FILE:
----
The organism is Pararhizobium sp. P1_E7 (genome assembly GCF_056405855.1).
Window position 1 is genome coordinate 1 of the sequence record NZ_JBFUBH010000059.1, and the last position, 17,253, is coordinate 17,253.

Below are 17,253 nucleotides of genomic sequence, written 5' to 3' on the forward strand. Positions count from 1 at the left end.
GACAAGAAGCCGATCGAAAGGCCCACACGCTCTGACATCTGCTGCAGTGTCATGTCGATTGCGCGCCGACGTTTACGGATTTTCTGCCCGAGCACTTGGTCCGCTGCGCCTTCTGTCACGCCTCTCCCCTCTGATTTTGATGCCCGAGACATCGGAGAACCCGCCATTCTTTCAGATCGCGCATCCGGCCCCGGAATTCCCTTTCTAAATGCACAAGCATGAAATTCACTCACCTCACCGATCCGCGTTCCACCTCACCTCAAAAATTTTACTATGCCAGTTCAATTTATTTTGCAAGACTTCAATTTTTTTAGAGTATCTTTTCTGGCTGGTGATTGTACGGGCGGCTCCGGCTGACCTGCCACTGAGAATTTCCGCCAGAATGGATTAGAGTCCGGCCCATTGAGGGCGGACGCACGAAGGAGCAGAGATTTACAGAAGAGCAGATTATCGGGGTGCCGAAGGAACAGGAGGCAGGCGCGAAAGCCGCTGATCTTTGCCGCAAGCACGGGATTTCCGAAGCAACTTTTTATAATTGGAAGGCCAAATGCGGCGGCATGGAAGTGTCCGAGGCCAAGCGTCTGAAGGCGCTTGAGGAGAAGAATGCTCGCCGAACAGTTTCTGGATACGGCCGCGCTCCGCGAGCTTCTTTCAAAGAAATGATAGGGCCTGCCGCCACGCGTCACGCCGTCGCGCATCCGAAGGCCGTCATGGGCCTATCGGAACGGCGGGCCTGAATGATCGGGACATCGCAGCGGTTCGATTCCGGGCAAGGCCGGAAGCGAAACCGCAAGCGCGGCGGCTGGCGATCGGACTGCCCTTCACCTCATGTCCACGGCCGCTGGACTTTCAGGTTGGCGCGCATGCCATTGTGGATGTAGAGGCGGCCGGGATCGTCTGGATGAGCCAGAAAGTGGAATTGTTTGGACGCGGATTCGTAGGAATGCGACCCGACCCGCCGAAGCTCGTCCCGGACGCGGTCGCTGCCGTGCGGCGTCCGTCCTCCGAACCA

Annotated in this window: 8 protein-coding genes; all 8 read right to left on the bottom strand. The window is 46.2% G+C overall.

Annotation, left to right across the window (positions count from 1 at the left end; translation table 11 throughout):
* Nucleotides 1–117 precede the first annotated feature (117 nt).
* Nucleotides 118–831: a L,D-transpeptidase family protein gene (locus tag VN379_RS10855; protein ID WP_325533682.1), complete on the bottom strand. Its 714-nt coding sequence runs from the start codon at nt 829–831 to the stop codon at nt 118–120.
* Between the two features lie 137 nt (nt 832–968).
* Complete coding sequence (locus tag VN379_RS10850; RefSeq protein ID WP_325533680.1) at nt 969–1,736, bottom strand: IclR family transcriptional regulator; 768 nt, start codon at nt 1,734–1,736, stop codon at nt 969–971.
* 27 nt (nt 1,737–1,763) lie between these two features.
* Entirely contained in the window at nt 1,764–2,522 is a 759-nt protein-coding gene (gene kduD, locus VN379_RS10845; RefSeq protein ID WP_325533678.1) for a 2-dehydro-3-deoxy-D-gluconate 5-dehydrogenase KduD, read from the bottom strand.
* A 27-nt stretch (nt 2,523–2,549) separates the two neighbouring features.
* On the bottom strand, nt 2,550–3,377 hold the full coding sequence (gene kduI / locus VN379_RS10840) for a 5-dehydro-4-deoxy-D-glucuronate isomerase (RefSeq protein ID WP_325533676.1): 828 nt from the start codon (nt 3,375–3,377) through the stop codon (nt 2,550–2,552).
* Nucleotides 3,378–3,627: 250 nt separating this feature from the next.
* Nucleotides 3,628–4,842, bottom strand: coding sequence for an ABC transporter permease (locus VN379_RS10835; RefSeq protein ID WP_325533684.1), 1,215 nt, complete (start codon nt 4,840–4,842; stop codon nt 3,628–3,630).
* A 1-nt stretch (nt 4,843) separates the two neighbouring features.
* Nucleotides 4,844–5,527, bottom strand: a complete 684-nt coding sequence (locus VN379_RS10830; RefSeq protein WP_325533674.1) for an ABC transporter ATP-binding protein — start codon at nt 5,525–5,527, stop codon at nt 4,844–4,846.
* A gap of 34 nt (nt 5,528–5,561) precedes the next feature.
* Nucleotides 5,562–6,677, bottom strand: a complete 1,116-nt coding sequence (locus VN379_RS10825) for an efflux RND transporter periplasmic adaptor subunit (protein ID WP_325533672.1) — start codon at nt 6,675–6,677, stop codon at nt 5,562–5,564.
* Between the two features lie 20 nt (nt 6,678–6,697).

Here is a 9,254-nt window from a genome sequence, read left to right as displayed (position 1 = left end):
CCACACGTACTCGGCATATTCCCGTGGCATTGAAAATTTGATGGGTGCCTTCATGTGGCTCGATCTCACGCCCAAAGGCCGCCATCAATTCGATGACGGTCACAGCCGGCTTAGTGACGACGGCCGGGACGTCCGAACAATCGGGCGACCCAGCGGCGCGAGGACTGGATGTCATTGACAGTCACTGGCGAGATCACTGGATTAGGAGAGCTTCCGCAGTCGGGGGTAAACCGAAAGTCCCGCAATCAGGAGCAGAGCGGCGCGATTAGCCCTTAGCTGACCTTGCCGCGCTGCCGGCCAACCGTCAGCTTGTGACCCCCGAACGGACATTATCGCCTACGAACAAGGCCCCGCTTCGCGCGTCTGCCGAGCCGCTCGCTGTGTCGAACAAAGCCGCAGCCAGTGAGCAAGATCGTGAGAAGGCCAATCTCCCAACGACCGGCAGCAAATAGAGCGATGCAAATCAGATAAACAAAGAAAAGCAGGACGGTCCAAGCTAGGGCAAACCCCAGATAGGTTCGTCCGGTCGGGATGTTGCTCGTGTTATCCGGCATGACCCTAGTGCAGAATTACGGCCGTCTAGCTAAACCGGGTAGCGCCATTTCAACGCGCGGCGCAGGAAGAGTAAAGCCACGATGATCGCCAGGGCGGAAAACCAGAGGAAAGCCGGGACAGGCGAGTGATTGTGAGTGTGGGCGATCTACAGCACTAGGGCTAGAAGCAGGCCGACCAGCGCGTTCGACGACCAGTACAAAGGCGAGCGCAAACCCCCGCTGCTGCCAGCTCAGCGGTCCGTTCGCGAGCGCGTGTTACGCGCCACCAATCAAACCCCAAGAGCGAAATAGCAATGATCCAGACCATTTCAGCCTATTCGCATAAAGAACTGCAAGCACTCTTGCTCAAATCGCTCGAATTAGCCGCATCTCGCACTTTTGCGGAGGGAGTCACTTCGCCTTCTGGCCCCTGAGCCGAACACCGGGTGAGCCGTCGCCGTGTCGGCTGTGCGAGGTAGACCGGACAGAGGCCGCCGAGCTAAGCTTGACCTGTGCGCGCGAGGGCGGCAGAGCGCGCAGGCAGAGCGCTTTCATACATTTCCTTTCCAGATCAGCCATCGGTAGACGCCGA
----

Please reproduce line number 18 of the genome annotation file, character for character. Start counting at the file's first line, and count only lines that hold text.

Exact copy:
* Nucleotides 4,844–5,527, bottom strand: a complete 684-nt coding sequence (locus VN379_RS10830; RefSeq protein WP_325533674.1) for an ABC transporter ATP-binding protein — start codon at nt 5,525–5,527, stop codon at nt 4,844–4,846.